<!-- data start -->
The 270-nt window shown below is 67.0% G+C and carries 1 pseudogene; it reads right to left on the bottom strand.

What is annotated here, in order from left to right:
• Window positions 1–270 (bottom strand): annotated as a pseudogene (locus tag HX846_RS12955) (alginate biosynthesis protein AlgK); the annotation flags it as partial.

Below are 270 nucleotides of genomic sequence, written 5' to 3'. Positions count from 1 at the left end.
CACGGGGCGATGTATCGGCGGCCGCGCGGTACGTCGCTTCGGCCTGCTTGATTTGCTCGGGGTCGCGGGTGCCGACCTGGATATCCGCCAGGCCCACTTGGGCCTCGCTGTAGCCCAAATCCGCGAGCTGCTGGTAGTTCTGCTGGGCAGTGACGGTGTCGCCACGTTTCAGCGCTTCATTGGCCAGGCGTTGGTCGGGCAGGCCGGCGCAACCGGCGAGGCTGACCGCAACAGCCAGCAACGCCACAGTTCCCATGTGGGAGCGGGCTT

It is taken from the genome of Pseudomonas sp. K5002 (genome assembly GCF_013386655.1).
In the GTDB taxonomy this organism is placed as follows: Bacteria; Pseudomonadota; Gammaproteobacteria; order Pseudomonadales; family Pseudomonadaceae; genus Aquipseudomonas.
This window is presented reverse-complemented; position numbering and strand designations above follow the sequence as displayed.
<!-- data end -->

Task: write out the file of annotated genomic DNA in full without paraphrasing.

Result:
The 270-nt window shown below is 67.0% G+C and carries 1 pseudogene; it reads right to left on the bottom strand.

What is annotated here, in order from left to right:
• Window positions 1–270 (bottom strand): annotated as a pseudogene (locus tag HX846_RS12955) (alginate biosynthesis protein AlgK); the annotation flags it as partial.

Below are 270 nucleotides of genomic sequence, written 5' to 3'. Positions count from 1 at the left end.
CACGGGGCGATGTATCGGCGGCCGCGCGGTACGTCGCTTCGGCCTGCTTGATTTGCTCGGGGTCGCGGGTGCCGACCTGGATATCCGCCAGGCCCACTTGGGCCTCGCTGTAGCCCAAATCCGCGAGCTGCTGGTAGTTCTGCTGGGCAGTGACGGTGTCGCCACGTTTCAGCGCTTCATTGGCCAGGCGTTGGTCGGGCAGGCCGGCGCAACCGGCGAGGCTGACCGCAACAGCCAGCAACGCCACAGTTCCCATGTGGGAGCGGGCTT

It is taken from the genome of Pseudomonas sp. K5002 (genome assembly GCF_013386655.1).
In the GTDB taxonomy this organism is placed as follows: Bacteria; Pseudomonadota; Gammaproteobacteria; order Pseudomonadales; family Pseudomonadaceae; genus Aquipseudomonas.
This window is presented reverse-complemented; position numbering and strand designations above follow the sequence as displayed.